South Korean opposition fights draconian anti-terrorism law

 

Screenshot 2016-02-24 09.50.18

Opposition lawmakers in South Korea’s National Assembly are staging a marathon filibuster against a so-called Anti-Terrorist Act being pushed by the Park Geun-Hye government in the wake of North Korea’s latest rocket launch and nuclear test. As the independent Hankyoreh reports:

National Assembly speaker Chung Ui-hwa asserted his authority on Feb. 23 to bring a controversial anti-terror bill to the floor for a vote, describing the recent tensions on the Korean Peninsula provoked by a nuclear test by North Korea as a “national state of emergency corresponding to a war or incident.”

To prevent the legislation from being passed, the opposition parties have launched a filibuster on the floor of the National Assembly, in which it is pointing out problems with the anti-terror bill put forward by the ruling party. This is the first filibuster in South Korea since 1969.

Civic groups also strongly objected to Chung’s decision to bring the bill to the floor, expressing their concern that the NIS would abuse its authority and infringe on civil rights.

On Tuesday evening, Chung Ui-hwa called a session of the National Assembly and asserted his authority to bring the Anti-Terror Act for Protection of the People and Public Safety, a bill submitted by the Saenuri Party (NFP), to the floor. Chung defined the current situation as “a public safety emergency” and said that “the anti-terror bill cannot be put off any longer.”

Anybody concerned with civil liberties and government surveillance should pay attention to this draconian law (scroll down for a cartoon, published today, that illustrates how it will work, with the man in the suit representing South Korean intelligence).

Simone Chun, a colleague of mine at the Korea Policy Institute, has analyzed the bill and its implications. Here is her dispatch, published with her permission.

Making South Korea into a National Security State

By Simone Chun

The so-called Anti-Terrorist Act will give unprecedented and extraordinary power of illegal surveillance of Korean citizens (both domestic and foreign), political leaders and private companies to South Korea’s National Intelligence Service.

The NIS is South Korea’s top spy agency and the successor to the Korean CIA, which had a history of gruesome torture and human rights violations, and buttressed South Korea’s authoritarian regimes from the 1960s to the early 1990s.

This bill provides NIS with:

  • The power to investigate citizen without appropriate legal processes
  • The power to access financial information, electronic transactions, and communications
  • The power to eavesdrop and wiretap
  • The power to use the military to end protests, if necessary
  • The power to impose prison sentence on citizens without any due process
  • The power not to keep its budget secret

Most importantly, according to the bill, the head of the NIS, not the President, will have the ultimate power and authority to enforce the laws, transforming South Korea into a National Intelligence State. That is unconstitutional.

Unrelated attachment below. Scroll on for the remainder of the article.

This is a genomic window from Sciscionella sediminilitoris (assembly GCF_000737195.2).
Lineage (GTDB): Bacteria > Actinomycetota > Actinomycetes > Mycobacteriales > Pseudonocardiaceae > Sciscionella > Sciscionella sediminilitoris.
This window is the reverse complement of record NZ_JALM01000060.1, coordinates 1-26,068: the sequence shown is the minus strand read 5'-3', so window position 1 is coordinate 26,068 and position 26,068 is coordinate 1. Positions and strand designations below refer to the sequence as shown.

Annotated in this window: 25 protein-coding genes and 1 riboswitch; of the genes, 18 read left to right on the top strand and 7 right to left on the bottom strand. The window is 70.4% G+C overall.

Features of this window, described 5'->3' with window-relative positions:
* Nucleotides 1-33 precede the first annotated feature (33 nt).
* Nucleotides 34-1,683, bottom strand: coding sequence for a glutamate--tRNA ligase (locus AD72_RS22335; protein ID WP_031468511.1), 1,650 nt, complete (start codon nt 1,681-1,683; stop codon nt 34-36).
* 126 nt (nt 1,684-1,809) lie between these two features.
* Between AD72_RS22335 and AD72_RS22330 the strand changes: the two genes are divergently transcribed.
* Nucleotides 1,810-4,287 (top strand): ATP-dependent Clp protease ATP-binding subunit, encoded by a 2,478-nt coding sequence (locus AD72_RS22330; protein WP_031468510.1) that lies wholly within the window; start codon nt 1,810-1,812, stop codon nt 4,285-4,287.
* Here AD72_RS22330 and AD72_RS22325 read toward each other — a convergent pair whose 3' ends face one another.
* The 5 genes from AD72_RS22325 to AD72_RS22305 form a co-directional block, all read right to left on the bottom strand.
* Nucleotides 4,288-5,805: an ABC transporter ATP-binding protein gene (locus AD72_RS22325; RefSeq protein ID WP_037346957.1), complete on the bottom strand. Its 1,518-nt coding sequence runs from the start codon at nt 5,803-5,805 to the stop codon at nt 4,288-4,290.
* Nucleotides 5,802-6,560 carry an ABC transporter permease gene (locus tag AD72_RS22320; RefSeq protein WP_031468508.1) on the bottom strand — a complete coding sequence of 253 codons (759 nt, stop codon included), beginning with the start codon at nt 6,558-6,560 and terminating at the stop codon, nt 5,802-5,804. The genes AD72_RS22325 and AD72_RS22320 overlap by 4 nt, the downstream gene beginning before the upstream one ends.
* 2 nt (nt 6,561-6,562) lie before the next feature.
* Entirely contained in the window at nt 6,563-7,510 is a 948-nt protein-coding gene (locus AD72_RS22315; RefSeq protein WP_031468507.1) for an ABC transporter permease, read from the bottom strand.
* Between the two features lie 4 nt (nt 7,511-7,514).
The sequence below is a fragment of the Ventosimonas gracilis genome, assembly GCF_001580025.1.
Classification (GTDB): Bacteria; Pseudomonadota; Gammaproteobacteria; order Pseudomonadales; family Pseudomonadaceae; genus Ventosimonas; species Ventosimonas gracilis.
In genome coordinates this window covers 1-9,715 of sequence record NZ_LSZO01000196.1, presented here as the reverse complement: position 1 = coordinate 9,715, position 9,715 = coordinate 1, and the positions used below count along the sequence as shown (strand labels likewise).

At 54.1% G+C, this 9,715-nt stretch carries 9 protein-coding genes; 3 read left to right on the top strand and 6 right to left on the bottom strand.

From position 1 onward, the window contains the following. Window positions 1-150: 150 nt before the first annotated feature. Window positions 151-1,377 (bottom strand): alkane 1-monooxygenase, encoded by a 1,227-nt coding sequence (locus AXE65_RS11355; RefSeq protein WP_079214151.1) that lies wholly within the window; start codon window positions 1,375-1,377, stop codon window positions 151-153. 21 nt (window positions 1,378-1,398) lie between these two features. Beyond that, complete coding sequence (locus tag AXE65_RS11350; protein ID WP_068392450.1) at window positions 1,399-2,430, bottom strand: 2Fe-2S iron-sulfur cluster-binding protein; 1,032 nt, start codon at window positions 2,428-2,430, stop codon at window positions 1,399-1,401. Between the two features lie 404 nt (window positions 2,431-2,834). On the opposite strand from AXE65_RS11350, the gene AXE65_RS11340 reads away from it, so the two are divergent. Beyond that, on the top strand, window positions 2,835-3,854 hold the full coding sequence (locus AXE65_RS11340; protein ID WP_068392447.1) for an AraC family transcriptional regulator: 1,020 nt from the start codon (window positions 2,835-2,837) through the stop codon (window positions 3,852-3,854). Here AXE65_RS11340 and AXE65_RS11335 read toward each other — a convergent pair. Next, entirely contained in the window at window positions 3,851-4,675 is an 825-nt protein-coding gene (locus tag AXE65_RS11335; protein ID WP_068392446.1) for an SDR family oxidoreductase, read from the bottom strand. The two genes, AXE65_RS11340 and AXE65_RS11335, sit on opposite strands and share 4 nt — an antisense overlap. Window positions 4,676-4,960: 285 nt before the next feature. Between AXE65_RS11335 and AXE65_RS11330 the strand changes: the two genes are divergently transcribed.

An update on the filibuster so far:

  • Kim Kwang-jin had spoken more than 5 hours and 30 minutes.
  • Kim Kwang-jin had spoken almost 2 hours.
  • Un Soo-mee had spoken for 10 hours and 30 minutes. Representative Un mentioned her own experience of being tortured 20 years ago by the Korean CIA.

Outside the National Assembly, citizens are holding their own filibuster in solidarity with the lawmakers inside the parliamentary buildings.

As you know, Korea is one of the safest countries in the world, and is free of any history of terrorism. Many of you have visited or lived there. In fact, most acts of “terror” have been committed by state authorities, i.e., the NIS. Although South and North Korea are in a state of war with only an armistice, that conflict is between states and is not “terrorism” as generally understood in the world.

Worse, South Korea already has a strict and rigid National Security Law that severely restricts and limits our citizens’ freedom and liberty. For that reason, critics argue that the new law is just the latest attempt by President Park Geun-hye and her ruling Saenuri Party, with the help of the National Intelligence Service, to secure a long-term seizure of power.

Elections for the National Assembly are scheduled in April 2016, and for President in December 2017. President Park and the ruling party are using the latest crisis with North Korea to manufacture an unnecessary crisis that tarnishes Korea’s international branding (democratic, orderly, safe, stable and sophisticated civic culture). It disguises President Park’s failed economic policies and dysfunctional government. Most importantly, it hurts Korea’s already depressed economy which than ever, requires the confidence of investors and consumers.

South Korean citizens’ groups opposed to the bill make the following requests:

  • Help defend Korea’s democracy–the safest insurance against all threats.
  • Stop politicizing the serious issue of terrorism.
  • Support Korean lawmakers’ and citizens’ courageous struggle to defend democracy.
  • No democracy, no individual liberty and freedom means no security and no peace.

International media’s attention to this historic and epic struggle to defend Korea’s democracy is urgently needed!

For background, please read the following:

The New York Times on South Korea’s “invasion of privacy

The New York Times on “how South Korea is targeting dissent”

Screenshot 2016-02-24 10.24.04

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